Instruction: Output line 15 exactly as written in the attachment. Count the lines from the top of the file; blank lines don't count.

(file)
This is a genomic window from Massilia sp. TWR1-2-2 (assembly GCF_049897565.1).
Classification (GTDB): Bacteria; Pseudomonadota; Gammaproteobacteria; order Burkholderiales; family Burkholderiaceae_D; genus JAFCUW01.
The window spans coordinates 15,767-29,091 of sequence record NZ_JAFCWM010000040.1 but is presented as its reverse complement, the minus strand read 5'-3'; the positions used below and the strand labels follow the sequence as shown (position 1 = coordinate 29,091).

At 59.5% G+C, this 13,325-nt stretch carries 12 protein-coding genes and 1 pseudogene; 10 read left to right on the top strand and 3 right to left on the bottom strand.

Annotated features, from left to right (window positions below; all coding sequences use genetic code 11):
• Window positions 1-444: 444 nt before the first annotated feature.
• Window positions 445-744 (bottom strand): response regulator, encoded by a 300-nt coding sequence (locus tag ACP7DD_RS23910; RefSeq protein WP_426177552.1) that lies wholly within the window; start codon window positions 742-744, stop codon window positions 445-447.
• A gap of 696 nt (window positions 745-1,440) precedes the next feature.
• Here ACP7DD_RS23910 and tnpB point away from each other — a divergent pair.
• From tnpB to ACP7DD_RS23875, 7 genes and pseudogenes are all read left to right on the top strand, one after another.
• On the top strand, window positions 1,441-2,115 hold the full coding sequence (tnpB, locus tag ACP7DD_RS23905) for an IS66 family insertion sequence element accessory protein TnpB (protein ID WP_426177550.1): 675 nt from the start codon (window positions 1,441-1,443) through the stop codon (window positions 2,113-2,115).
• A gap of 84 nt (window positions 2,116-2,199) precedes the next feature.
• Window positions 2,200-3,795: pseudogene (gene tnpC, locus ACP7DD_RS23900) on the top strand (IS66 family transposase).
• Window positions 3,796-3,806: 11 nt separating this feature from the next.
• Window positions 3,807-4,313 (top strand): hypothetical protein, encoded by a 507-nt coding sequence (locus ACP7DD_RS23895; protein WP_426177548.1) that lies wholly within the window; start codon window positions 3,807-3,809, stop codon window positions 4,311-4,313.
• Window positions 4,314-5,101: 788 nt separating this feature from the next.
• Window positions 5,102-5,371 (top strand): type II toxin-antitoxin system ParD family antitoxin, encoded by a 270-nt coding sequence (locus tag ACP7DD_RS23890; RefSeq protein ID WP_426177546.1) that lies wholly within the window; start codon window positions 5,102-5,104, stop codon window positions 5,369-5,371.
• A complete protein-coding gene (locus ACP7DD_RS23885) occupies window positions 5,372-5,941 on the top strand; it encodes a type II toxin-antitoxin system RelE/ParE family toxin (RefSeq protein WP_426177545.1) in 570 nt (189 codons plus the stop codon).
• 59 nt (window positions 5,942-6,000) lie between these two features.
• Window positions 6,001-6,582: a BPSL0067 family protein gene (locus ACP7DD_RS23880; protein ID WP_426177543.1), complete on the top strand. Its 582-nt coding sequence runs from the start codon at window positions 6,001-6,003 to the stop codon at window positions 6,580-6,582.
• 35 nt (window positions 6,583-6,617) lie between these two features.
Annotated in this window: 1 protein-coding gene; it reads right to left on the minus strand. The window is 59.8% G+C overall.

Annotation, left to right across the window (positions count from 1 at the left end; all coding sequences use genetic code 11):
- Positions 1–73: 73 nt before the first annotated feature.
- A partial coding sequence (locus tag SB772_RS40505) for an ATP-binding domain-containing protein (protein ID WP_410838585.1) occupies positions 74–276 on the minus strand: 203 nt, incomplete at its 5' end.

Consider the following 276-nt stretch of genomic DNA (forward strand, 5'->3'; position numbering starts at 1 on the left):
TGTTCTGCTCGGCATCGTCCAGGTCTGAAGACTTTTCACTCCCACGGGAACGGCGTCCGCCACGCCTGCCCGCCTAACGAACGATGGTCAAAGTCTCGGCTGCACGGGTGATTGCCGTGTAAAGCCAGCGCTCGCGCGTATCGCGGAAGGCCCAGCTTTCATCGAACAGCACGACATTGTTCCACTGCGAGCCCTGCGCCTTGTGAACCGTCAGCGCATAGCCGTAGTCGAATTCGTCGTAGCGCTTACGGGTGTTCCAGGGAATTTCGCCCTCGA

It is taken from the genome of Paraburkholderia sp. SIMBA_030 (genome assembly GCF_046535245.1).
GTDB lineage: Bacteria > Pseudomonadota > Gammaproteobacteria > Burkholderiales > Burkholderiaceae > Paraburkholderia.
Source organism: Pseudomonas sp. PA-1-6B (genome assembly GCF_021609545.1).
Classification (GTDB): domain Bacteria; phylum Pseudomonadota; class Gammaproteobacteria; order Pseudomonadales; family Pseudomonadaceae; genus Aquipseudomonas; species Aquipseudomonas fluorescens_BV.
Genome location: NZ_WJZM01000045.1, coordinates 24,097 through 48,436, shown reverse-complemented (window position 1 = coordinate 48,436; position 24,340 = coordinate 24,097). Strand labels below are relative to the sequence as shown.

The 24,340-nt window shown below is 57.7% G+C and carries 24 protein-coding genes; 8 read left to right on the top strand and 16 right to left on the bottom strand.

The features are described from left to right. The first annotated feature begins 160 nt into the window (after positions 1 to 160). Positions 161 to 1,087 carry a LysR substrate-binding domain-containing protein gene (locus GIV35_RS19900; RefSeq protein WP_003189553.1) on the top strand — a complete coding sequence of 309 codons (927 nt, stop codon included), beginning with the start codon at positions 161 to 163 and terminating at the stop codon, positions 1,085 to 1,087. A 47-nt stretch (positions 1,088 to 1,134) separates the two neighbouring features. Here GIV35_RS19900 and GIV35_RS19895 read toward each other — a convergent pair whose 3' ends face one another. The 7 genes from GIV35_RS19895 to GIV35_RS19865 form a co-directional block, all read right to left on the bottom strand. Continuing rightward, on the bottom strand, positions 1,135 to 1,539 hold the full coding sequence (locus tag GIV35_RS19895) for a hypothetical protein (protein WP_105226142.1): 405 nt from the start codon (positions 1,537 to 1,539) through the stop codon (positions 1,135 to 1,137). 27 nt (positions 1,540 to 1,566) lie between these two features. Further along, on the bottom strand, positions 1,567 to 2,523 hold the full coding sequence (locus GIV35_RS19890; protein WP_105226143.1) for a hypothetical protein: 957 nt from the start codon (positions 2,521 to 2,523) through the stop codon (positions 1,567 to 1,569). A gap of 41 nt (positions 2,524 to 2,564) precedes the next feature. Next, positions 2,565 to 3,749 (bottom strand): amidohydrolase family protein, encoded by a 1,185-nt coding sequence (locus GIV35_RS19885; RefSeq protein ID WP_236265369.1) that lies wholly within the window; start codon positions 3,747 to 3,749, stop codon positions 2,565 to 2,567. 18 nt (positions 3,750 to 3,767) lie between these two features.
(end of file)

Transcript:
• Window positions 3,807-4,313 (top strand): hypothetical protein, encoded by a 507-nt coding sequence (locus ACP7DD_RS23895; protein WP_426177548.1) that lies wholly within the window; start codon window positions 3,807-3,809, stop codon window positions 4,311-4,313.